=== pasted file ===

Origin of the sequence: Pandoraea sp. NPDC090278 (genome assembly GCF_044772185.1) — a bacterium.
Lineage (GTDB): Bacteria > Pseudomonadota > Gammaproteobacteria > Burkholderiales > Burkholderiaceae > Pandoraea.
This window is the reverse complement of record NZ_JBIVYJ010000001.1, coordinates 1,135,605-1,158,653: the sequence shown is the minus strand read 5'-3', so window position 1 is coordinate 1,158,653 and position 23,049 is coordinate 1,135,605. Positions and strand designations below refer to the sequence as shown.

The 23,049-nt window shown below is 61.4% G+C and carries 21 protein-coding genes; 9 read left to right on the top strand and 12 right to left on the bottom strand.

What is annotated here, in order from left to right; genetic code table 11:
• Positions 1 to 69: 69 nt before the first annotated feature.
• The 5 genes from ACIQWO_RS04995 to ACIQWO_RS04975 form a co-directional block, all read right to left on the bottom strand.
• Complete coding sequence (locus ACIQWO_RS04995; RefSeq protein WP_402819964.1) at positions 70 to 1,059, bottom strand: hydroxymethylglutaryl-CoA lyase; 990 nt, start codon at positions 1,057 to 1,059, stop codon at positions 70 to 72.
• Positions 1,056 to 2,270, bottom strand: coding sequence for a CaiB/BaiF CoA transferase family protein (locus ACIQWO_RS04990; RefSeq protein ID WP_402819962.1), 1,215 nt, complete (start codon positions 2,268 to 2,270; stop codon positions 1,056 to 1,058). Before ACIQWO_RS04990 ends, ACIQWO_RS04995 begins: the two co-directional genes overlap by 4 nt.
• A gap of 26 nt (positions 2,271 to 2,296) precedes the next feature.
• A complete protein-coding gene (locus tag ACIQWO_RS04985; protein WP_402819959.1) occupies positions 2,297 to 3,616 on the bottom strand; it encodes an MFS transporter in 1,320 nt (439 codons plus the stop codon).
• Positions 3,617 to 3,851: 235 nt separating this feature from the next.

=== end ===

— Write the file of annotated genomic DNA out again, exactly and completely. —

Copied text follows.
Origin of the sequence: Pandoraea sp. NPDC090278 (genome assembly GCF_044772185.1) — a bacterium.
Lineage (GTDB): Bacteria > Pseudomonadota > Gammaproteobacteria > Burkholderiales > Burkholderiaceae > Pandoraea.
This window is the reverse complement of record NZ_JBIVYJ010000001.1, coordinates 1,135,605-1,158,653: the sequence shown is the minus strand read 5'-3', so window position 1 is coordinate 1,158,653 and position 23,049 is coordinate 1,135,605. Positions and strand designations below refer to the sequence as shown.

The 23,049-nt window shown below is 61.4% G+C and carries 21 protein-coding genes; 9 read left to right on the top strand and 12 right to left on the bottom strand.

What is annotated here, in order from left to right; genetic code table 11:
• Positions 1 to 69: 69 nt before the first annotated feature.
• The 5 genes from ACIQWO_RS04995 to ACIQWO_RS04975 form a co-directional block, all read right to left on the bottom strand.
• Complete coding sequence (locus ACIQWO_RS04995; RefSeq protein WP_402819964.1) at positions 70 to 1,059, bottom strand: hydroxymethylglutaryl-CoA lyase; 990 nt, start codon at positions 1,057 to 1,059, stop codon at positions 70 to 72.
• Positions 1,056 to 2,270, bottom strand: coding sequence for a CaiB/BaiF CoA transferase family protein (locus ACIQWO_RS04990; RefSeq protein ID WP_402819962.1), 1,215 nt, complete (start codon positions 2,268 to 2,270; stop codon positions 1,056 to 1,058). Before ACIQWO_RS04990 ends, ACIQWO_RS04995 begins: the two co-directional genes overlap by 4 nt.
• A gap of 26 nt (positions 2,271 to 2,296) precedes the next feature.
• A complete protein-coding gene (locus tag ACIQWO_RS04985; protein WP_402819959.1) occupies positions 2,297 to 3,616 on the bottom strand; it encodes an MFS transporter in 1,320 nt (439 codons plus the stop codon).
• Positions 3,617 to 3,851: 235 nt separating this feature from the next.